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This question will probably seem quite silly to those well-versed in algebraic geometry (about which I admittedly hardly know anything); in the preface of Atiyah-Macdonald's book on commutative algebra they mention that one should take a course in homological algebra if one "wishes to pursue algebraic geometry in any depth". I am wondering which parts of homological algebra are mainly used in algebraic geometry; I actually know something about homological algebra and I would appreciate it if somebody could point out the methods used in algebraic geometry, and the role which they play in the development of the theory. I am particularly interested in derived categories and the derived category approach to derived functors (in contrast to the classical definition); apparently these concepts were somehow motivated by developments in AG.

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    $\begingroup$ Derived functors are extensively used in algebraic geometry. The right derived functors of the global sections of a sheaf are what are known as the sheaf cohomology. These are useful, for example, in understanding invariants of line bundles on projective varieties. $\endgroup$ – jmracek Dec 17 '13 at 21:32
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    $\begingroup$ Algebro-geometric spaces are locally modeled on commutative rings, and homological algebra plays just as important a role in algebraic geometry as in commutative algebra. The most basic principle is to study the abelian category of (quasi-coherent, resp. coherent) sheaves on a space, in analogy with studying the abelian category of modules over a ring. $\endgroup$ – user314 Dec 18 '13 at 11:56
  • $\begingroup$ I have made an edit so as to make the question seem less broad. $\endgroup$ – Alexander Grothendieck Dec 21 '13 at 19:18
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I imagine one could write books on the subject, but probably the first moment one encounters homological algebra in algebraic geometry is the following.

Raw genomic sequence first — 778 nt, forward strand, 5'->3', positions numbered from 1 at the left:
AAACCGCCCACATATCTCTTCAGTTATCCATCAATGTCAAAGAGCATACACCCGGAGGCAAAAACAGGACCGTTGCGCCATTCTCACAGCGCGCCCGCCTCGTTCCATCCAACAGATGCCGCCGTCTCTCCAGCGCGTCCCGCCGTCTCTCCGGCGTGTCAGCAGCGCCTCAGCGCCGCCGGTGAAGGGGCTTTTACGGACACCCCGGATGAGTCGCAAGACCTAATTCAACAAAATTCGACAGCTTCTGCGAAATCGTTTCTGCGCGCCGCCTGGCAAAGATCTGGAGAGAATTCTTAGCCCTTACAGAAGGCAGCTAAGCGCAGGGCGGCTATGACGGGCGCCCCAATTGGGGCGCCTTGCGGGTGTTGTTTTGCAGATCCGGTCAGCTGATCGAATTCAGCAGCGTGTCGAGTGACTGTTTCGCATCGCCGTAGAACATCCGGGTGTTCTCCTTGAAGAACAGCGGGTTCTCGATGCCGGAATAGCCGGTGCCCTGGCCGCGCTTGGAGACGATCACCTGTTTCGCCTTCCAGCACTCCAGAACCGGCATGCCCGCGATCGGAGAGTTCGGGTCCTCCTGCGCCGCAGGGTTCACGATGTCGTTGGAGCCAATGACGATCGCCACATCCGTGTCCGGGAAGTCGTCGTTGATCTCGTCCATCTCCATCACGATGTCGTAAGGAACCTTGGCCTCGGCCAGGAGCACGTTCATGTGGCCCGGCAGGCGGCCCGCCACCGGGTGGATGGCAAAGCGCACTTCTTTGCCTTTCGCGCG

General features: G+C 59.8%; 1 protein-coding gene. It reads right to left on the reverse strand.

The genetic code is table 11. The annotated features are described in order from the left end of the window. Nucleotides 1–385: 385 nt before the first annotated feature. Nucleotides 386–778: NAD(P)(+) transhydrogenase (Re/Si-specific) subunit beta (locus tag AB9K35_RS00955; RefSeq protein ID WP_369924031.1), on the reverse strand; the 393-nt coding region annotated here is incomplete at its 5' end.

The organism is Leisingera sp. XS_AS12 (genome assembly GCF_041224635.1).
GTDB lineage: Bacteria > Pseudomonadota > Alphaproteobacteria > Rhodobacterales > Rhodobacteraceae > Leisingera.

If $f: X\to Y$ is a proper map of varieties, then given a coherent sheaf $\mathcal{F}$ on $Y$ one can form the pull-back $f^{*} \mathcal{F}$. Now, the pull-back functor $f^{*}: \mathcal{C}oh(Y) \rightarrow \mathcal{C}oh(X)$ is often exact (under a technical assumption of flatness) and so one has some control over it even without homological algebra.

However, given a coherent sheaf $\mathcal{G}$ on $X$, one can also push it forward to obtain $f_{*} \mathcal{G}$. Notably, the functor $f_{*}$ fails to be exact (it is only left exact) and so its right derived functors are of crucial importance.

Already very interesting case is given by taking $Y$ to be a point. Then $f_{*} = \Gamma$, the global sections functor and its derived functors are called sheaf cohomology, denoted by $H^{i}$. These vector spaces are important in their own right and turn out to be finite-dimensional if $X$ is projective. Thus, their dimension is a powerful numerical invariant of the coherent sheaf $\mathcal{G}$ and, by extension, of $X$.

However, the usual recipe to compute $H^{i}$ (resolve your sheaf by injective sheaves) is almost useless in practice, as injective sheaves are very complicated beasts. There turns out to be another, very direct way to compute $H^{i}$ using so called $\check{C}$ech cohomology. One needs a substantial amount of (admittedly, not very deep, but that depends on who you are talking to...) homological algebra to prove that these very computable $\check{C}$ech cohomology groups agree with the derived functors of $\Gamma$, which have excellent formal properties. This is all nicely explained in the standard textbook by R. Hartshorne.

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    $\begingroup$ $f^*$ is not exact ... $\endgroup$ – Martin Brandenburg Dec 18 '13 at 9:40
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    $\begingroup$ @MartinBrandenburg You are completely right. I must have been thinking in terms of $f^{-1}$ which was of course wrong, thanks for pointing that out! However, one might argue that $f^{*}$ is "as exact as tensor product" and so in many cases in algebraic geometry this functor is indeed exact. On the other hand, non-exactness of $f_{*}$ is a fundamental phenomena related to the global geometry of the space. $\endgroup$ – Piotr Pstrągowski Dec 21 '13 at 13:19
  • $\begingroup$ Great answer. As someone with only a cursory background in algebraic geometry, this certainly helped me understand a few of the motivations. $\endgroup$ – Dan Rust Dec 24 '13 at 15:48

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